Sydney, Australia – Friday, 22nd July 2011 – An announcement today by the Home Affairs Minister that the Standing Committee of Attorneys General (SCAG) has reached an in-principle agreement to introduce an R18+ classification for video games is a welcomed step forward.
Ron Curry, CEO of the Interactive Games & Entertainment Association (iGEA), says that today’s outcome is a positive step for the video games industry which has been awaiting an R18+ classification for almost a decade.
“An in-principle agreement for an R18+ classification is a big step towards a robust ratings system that best equips parents to manage their children’s access to appropriate content, as well as enables adults the ability to play games of their choice within the confines of the law,” said Curry.
With eight out of the nine Attorneys-General coming to an in-principle agreement, Curry says he looks forward to discussing the R18+ classification issue with NSW’s Attorney-General Greg Smith who abstained from making a vote today and will consider the issue out of session.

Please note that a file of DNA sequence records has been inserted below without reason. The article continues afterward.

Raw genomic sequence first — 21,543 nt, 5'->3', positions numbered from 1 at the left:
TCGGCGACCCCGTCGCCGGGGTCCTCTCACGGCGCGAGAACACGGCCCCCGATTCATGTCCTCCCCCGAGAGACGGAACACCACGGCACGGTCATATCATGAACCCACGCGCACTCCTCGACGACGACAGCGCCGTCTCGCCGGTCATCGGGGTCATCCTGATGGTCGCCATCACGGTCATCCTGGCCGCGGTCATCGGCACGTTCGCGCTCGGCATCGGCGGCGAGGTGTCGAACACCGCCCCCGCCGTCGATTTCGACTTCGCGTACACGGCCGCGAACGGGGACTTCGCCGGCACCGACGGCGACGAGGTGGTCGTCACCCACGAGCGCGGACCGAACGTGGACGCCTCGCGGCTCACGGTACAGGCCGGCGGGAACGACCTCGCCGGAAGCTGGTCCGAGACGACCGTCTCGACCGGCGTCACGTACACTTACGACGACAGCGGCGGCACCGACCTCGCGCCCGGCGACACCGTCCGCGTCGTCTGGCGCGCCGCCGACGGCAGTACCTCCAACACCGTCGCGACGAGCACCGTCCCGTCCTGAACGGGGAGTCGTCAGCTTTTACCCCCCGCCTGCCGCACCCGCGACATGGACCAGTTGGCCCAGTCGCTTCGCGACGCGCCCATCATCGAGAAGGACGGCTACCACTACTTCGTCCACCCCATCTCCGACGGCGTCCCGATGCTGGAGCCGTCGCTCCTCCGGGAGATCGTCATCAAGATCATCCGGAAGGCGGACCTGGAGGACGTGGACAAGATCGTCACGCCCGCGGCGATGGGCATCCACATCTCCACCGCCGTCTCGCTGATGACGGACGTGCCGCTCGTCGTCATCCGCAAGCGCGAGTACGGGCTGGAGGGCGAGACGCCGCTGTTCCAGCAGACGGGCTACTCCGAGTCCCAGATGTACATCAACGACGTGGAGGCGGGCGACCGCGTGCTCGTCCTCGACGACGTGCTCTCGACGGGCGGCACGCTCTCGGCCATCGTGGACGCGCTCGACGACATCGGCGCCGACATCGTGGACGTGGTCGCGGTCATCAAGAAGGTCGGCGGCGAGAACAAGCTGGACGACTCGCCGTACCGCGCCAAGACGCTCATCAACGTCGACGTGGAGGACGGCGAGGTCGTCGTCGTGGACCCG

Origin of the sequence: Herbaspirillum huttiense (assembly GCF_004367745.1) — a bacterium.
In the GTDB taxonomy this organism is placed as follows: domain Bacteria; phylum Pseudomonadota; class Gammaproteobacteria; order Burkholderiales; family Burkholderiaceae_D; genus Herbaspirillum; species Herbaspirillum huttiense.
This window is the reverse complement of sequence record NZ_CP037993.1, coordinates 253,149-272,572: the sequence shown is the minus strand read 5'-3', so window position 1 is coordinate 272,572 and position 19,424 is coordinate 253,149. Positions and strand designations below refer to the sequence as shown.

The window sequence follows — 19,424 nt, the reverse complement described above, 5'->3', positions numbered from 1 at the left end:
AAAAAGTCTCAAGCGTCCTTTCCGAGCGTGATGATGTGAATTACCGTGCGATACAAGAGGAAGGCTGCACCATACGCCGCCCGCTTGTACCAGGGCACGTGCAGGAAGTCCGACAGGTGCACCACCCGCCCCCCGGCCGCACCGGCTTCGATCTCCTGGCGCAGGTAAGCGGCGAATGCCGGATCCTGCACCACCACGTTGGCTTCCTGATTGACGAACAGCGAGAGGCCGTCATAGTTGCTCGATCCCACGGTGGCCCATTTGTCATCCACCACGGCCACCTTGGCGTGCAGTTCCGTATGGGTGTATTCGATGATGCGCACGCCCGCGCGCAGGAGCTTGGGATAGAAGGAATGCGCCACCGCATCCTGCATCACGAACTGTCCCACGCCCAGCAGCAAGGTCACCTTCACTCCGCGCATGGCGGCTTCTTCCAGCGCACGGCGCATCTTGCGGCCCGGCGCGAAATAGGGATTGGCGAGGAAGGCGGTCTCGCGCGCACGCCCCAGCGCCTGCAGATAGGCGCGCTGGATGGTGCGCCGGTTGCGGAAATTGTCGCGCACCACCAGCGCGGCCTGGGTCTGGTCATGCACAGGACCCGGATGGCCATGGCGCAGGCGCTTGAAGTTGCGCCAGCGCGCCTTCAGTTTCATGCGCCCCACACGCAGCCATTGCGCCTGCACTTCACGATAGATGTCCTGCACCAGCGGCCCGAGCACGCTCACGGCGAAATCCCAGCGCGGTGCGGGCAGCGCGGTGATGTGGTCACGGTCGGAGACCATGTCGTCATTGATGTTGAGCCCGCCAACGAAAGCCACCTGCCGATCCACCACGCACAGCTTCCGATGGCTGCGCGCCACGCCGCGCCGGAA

“It is entirely reasonable that each Minister should have taken the necessary time to fully understand the underlying issues and to grasp why Australia so desperately needs an adult classification for video game, and we look forward to entering into a dialogue with NSW Attorney-General Greg Smith.”
“This is the first step in the legislative process and until we can review the final guidelines, we can’t fully assess the impact of an adult rating for games in Australia. We can be confident however that all content will be subjected to stringent classification guidelines and games which exceed an R18+ classification rating will still be refused classification and banned in Australia,” said Curry.
“With an adult rating finally on the horizon, we can now better focus our energy on more relevant discussions around content classification as entertainment formats and content continue to blur.”
The positive news comes off the back of a government-commissioned survey released by Minister of Home Affairs Brendan O’Connor in December last year which found 80 per cent of the 2,226 respondents interviewed support an R18+ rating and that 91 per cent of adults would clearly know that game classified R18+ would be unsuitable for children.